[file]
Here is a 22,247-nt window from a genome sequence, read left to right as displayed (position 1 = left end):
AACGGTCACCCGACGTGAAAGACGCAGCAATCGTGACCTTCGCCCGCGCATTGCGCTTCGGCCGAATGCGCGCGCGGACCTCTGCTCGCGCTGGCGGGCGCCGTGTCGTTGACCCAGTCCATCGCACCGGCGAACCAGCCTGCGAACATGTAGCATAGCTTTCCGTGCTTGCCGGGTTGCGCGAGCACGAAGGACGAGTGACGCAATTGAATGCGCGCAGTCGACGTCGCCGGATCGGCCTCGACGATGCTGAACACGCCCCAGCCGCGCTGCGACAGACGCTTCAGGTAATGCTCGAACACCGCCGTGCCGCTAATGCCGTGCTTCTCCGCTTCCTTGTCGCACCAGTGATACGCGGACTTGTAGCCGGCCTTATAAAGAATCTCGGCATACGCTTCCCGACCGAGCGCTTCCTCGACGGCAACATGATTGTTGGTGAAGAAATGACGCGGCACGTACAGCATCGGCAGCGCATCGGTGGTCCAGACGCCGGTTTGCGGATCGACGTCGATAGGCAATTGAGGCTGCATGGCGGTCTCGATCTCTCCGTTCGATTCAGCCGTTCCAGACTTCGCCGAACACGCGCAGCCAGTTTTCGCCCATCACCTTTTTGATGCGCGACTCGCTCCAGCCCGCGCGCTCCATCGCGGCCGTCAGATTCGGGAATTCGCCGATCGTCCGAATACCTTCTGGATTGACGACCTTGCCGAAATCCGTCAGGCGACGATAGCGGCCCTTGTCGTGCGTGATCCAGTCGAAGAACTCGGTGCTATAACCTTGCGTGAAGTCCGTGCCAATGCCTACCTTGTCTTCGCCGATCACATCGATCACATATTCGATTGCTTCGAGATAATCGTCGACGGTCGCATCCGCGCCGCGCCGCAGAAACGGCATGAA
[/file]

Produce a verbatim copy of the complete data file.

Here is a 22,247-nt window from a genome sequence, read left to right as displayed (position 1 = left end):
AACGGTCACCCGACGTGAAAGACGCAGCAATCGTGACCTTCGCCCGCGCATTGCGCTTCGGCCGAATGCGCGCGCGGACCTCTGCTCGCGCTGGCGGGCGCCGTGTCGTTGACCCAGTCCATCGCACCGGCGAACCAGCCTGCGAACATGTAGCATAGCTTTCCGTGCTTGCCGGGTTGCGCGAGCACGAAGGACGAGTGACGCAATTGAATGCGCGCAGTCGACGTCGCCGGATCGGCCTCGACGATGCTGAACACGCCCCAGCCGCGCTGCGACAGACGCTTCAGGTAATGCTCGAACACCGCCGTGCCGCTAATGCCGTGCTTCTCCGCTTCCTTGTCGCACCAGTGATACGCGGACTTGTAGCCGGCCTTATAAAGAATCTCGGCATACGCTTCCCGACCGAGCGCTTCCTCGACGGCAACATGATTGTTGGTGAAGAAATGACGCGGCACGTACAGCATCGGCAGCGCATCGGTGGTCCAGACGCCGGTTTGCGGATCGACGTCGATAGGCAATTGAGGCTGCATGGCGGTCTCGATCTCTCCGTTCGATTCAGCCGTTCCAGACTTCGCCGAACACGCGCAGCCAGTTTTCGCCCATCACCTTTTTGATGCGCGACTCGCTCCAGCCCGCGCGCTCCATCGCGGCCGTCAGATTCGGGAATTCGCCGATCGTCCGAATACCTTCTGGATTGACGACCTTGCCGAAATCCGTCAGGCGACGATAGCGGCCCTTGTCGTGCGTGATCCAGTCGAAGAACTCGGTGCTATAACCTTGCGTGAAGTCCGTGCCAATGCCTACCTTGTCTTCGCCGATCACATCGATCACATATTCGATTGCTTCGAGATAATCGTCGACGGTCGCATCCGCGCCGCGCCGCAGAAACGGCATGAA